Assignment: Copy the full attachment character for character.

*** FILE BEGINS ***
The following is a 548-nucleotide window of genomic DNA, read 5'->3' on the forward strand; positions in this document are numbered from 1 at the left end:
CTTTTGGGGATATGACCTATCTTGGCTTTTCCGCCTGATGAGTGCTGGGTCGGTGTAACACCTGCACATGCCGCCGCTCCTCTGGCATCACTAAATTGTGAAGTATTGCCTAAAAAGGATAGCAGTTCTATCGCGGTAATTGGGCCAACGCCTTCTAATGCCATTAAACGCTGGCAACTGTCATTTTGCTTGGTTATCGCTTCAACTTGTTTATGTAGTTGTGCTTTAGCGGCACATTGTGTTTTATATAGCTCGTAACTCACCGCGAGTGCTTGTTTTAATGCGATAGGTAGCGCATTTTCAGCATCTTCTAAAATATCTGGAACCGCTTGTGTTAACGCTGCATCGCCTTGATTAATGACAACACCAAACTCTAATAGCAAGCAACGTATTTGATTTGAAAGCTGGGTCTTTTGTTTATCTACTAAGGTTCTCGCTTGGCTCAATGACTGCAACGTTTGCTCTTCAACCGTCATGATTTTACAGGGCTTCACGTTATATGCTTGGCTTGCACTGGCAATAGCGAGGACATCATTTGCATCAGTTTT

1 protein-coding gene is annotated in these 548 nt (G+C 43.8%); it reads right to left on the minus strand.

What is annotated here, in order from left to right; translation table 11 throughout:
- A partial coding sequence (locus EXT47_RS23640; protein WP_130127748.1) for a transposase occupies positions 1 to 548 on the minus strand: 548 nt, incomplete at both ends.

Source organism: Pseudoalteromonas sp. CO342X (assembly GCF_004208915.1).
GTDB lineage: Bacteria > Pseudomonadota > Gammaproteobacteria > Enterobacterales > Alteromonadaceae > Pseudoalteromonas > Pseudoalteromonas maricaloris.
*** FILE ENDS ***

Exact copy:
The following is a 548-nucleotide window of genomic DNA, read 5'->3' on the forward strand; positions in this document are numbered from 1 at the left end:
CTTTTGGGGATATGACCTATCTTGGCTTTTCCGCCTGATGAGTGCTGGGTCGGTGTAACACCTGCACATGCCGCCGCTCCTCTGGCATCACTAAATTGTGAAGTATTGCCTAAAAAGGATAGCAGTTCTATCGCGGTAATTGGGCCAACGCCTTCTAATGCCATTAAACGCTGGCAACTGTCATTTTGCTTGGTTATCGCTTCAACTTGTTTATGTAGTTGTGCTTTAGCGGCACATTGTGTTTTATATAGCTCGTAACTCACCGCGAGTGCTTGTTTTAATGCGATAGGTAGCGCATTTTCAGCATCTTCTAAAATATCTGGAACCGCTTGTGTTAACGCTGCATCGCCTTGATTAATGACAACACCAAACTCTAATAGCAAGCAACGTATTTGATTTGAAAGCTGGGTCTTTTGTTTATCTACTAAGGTTCTCGCTTGGCTCAATGACTGCAACGTTTGCTCTTCAACCGTCATGATTTTACAGGGCTTCACGTTATATGCTTGGCTTGCACTGGCAATAGCGAGGACATCATTTGCATCAGTTTT

1 protein-coding gene is annotated in these 548 nt (G+C 43.8%); it reads right to left on the minus strand.

What is annotated here, in order from left to right; translation table 11 throughout:
- A partial coding sequence (locus EXT47_RS23640; protein WP_130127748.1) for a transposase occupies positions 1 to 548 on the minus strand: 548 nt, incomplete at both ends.

Source organism: Pseudoalteromonas sp. CO342X (assembly GCF_004208915.1).
GTDB lineage: Bacteria > Pseudomonadota > Gammaproteobacteria > Enterobacterales > Alteromonadaceae > Pseudoalteromonas > Pseudoalteromonas maricaloris.